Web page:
Common sewer pipe materials and their characteristics
Vitrified clay pipe (VCP)
Vitrified Clay pipe is made from a blend of clay and shale that has been subjected to high temperature to achieve vitrification, a process which results in a hard, inert ceramic pipe. Clay pipes typically last for 50 to 60 years. Terracotta, a type of clay pipe, is a clay-based unglazed or glazed ceramic, where the fired body is porous which is a very common pipe in sanitary sewer piping prior to 1940.
Pros: Clay pipe is chemical resistant and has a fairly long life span.
Cons: Clay pipe is difficult to install, is brittle (subject to cracking) and the joints are subject to root intrusion as well as inflow and infiltration.
Root Intrusion Inflow/Infiltration
Cast iron pipe has been a sewer line mainstay for decades and has an average lifespan of 30 to 50 years. Over time however, in this moist environment, rusting and corrosion naturally set in. As these problems progress, the pipe is weakened and eventually needs to be replaced due to advanced deterioration or failure.
The real danger for cast iron pipes is corrosion. Over time, wastewater flow will etch a channel at the bottom of the pipe that - if left untreated - will erode through the pipe and weaken the pipe structure and allow for foreign material to enter the line. At the same time, wastewater can escape the pipe causing erosion and eventual bellies in the line that will lead to catastrophic collapse.
Failed Cast Iron Pipe
The Fibre Conduit Company was changed to the Orangeburg Manufacturing Company in 1948. The post-war housing building boom was well underway, and the types of pipe then available ( and affordable) for sewer and drains were limited. A heavier walled version of the fibre conduit was developed and sold as "Orangeburg" pipe (in sizes ranging from 2" to 18" I. D.) for sewer and drain applications. The joints were made with couplings of similar material -- utilizing no gaskets, joint sealant, etc., just simple compression, making the pipe potentially susceptible to I/I and/or root intrusion. The pipe was lightweight (but brittle), and it could be cut by hand with carpenter saws. It was recognized early on that fibre conduit pipe had a tendency to deform when subjected to concentrated pressures over long periods of time. Orangeburg pipe was commonly used from 1948 into the 1970’s.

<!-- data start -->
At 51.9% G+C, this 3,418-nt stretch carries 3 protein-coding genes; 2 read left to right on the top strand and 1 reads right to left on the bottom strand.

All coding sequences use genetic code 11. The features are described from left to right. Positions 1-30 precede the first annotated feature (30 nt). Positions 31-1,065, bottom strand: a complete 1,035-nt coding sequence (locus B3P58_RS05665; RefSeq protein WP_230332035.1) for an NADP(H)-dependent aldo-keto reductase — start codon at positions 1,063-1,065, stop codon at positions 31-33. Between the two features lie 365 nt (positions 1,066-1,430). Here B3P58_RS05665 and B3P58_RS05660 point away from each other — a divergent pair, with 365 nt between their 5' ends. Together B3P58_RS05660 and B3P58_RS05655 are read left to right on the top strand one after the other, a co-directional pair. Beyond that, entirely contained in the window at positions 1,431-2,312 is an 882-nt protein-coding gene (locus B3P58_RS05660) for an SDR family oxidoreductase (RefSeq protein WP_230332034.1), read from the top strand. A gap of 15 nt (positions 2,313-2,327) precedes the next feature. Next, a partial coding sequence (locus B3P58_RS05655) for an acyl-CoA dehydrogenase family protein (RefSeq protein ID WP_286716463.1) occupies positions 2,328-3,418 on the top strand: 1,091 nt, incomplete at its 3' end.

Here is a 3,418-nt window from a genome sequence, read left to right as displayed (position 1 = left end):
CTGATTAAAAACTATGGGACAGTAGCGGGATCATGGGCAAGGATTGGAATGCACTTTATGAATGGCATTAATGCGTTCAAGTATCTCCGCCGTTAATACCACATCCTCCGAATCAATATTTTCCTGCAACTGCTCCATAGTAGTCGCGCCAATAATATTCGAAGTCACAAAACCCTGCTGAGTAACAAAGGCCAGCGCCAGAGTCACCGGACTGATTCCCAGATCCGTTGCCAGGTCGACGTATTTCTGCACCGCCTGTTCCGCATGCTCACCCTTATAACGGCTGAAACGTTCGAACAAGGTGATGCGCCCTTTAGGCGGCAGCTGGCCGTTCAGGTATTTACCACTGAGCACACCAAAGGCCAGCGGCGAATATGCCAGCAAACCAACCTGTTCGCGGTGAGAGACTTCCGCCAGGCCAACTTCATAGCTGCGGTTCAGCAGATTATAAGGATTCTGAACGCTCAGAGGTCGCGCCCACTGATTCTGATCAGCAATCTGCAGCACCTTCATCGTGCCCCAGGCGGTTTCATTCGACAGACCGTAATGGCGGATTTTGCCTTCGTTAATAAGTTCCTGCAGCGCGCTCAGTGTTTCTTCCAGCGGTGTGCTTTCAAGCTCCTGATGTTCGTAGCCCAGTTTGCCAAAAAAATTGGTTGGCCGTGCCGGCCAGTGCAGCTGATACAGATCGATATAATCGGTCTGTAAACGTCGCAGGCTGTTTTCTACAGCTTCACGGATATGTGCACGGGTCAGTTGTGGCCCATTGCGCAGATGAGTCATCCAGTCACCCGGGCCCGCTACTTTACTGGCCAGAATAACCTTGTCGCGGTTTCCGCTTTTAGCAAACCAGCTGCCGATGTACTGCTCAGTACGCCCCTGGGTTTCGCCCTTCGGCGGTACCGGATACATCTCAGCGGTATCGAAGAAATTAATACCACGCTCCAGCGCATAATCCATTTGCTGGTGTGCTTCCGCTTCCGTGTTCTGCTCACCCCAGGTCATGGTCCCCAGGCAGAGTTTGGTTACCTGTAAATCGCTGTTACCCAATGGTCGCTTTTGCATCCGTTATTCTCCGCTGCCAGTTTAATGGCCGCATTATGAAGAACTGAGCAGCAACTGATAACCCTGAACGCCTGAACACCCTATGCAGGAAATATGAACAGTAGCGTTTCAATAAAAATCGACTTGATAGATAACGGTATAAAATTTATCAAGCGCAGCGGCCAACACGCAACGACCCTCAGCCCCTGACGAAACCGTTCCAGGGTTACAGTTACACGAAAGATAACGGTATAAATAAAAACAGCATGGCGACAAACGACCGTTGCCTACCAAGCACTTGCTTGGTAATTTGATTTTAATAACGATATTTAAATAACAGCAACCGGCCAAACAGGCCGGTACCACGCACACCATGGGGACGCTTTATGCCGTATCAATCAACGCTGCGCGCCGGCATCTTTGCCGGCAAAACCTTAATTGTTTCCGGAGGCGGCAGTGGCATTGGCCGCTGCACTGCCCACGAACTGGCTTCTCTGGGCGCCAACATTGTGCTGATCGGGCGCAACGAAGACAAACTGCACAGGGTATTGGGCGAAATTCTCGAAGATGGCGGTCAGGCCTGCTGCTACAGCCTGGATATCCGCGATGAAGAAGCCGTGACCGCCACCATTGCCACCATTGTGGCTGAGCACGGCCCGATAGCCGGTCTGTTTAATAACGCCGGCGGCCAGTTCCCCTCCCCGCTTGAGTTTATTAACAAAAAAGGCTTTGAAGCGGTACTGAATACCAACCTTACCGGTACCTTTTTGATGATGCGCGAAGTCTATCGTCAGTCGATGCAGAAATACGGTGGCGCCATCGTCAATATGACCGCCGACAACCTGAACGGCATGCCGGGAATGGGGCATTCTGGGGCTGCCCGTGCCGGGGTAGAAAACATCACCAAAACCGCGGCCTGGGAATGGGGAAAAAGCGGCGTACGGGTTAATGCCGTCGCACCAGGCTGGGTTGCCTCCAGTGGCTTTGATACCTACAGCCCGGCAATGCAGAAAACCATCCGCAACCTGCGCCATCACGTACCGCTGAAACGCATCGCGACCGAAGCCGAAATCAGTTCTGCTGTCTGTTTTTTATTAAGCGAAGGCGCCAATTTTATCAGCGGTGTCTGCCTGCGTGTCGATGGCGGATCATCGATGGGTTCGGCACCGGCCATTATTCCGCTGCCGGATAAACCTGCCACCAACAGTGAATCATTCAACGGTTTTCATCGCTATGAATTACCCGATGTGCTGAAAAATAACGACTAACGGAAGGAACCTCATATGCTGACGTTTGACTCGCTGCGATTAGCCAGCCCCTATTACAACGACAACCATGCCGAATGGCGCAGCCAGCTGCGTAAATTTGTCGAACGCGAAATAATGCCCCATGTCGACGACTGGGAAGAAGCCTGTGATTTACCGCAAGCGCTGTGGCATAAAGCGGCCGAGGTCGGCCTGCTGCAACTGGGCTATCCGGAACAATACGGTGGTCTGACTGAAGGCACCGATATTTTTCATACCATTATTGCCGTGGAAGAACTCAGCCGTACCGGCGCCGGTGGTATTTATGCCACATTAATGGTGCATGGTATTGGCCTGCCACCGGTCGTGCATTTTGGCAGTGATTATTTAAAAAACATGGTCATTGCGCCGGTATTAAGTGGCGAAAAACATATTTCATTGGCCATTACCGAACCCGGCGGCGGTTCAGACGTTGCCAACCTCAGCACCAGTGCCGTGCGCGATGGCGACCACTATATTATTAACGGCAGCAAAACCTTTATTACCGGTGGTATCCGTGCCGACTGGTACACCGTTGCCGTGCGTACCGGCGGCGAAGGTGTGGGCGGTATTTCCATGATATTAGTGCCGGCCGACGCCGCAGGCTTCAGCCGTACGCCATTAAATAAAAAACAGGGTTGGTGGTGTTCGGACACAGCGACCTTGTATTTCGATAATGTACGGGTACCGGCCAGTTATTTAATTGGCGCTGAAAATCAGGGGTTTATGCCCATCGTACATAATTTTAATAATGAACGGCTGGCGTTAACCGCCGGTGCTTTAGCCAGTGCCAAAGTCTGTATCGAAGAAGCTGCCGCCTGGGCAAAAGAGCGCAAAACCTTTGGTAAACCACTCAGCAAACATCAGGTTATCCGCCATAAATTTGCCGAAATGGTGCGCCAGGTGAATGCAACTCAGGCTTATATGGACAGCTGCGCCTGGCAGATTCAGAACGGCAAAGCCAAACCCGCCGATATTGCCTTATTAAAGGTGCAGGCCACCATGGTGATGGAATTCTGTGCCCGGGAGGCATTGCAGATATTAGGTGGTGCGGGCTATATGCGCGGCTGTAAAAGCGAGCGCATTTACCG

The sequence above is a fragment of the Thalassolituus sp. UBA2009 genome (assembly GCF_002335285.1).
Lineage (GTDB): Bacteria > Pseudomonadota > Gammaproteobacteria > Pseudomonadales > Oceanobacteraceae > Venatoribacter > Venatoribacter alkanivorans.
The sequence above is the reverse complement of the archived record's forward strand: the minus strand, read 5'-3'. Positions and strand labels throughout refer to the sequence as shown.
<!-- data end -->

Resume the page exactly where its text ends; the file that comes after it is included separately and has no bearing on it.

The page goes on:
Orangeburg pipe is almost impossible to maintain because of its material makeup. When roots intrude into the pipe, the mechanical rooter tears out pieces of pipe while it cleans, leading to collapse as well as collapsing from age.
Cross Section of failed Orangeburg Pipe
Polyvinyl Chloride Pipe (PVC)
PVC pipes are versatile, flexible, and one of the more affordable and popular sewer pipe options. The pipe is resistant to chemical damage and corrosion. PVC piping is lightweight and easy to cut into segments, which makes this some of the easiest piping to install. Properly glued, PVC is watertight and impervious to roots at the joints.
The only significant problem with PVC is that it can't support as much weight as cast-iron or clay. But that should only be a problem if the pipe is under an area with heavy vehicular traffic. Installation is usually by conventional trenching, disturbing landscaping hardscaped areas when replacing older defective pipe materials (orangeburg, cast iron or VCP).
Typical PVC Sewer Lateral
Acrylonitrile Butadiene Styrene (ABS)
Very similar characteristics to PVC pipe. Easy to work with, impervious to roots and watertight at the joints when glued properly. A little less forgiving during installation. ABS is not often used for sewer laterals although an acceptable material.
Typical ABS Sewer Lateral
High Density Polyethylene pipe (HDPE)
High Density Polyethylene pipe (HDPE) is currently the most common type of piping used for sewer lateral replacement. It characteristics lend itself well to sewer laterals because it is strong, semi flexible and has no mechanical or glued joints (it is heat welded) for a watertight and root impervious lateral. It is also chemical resistant and very resistant to breakage.
The usual method for installation is “trenchless” technology where a cable is fished through your old lateral and a bursting head breaks away your old lateral. A pit is dug at the exterior of your house and at the city main. A new one-piece HDPE pipe is pulled behind the bursting head and is installed simultaneously. The disturbance to the landscape/hardscape is kept to a minimum.
Typical HDPE Lateral Installation
Diagram showing the process for trenchless lateral replacement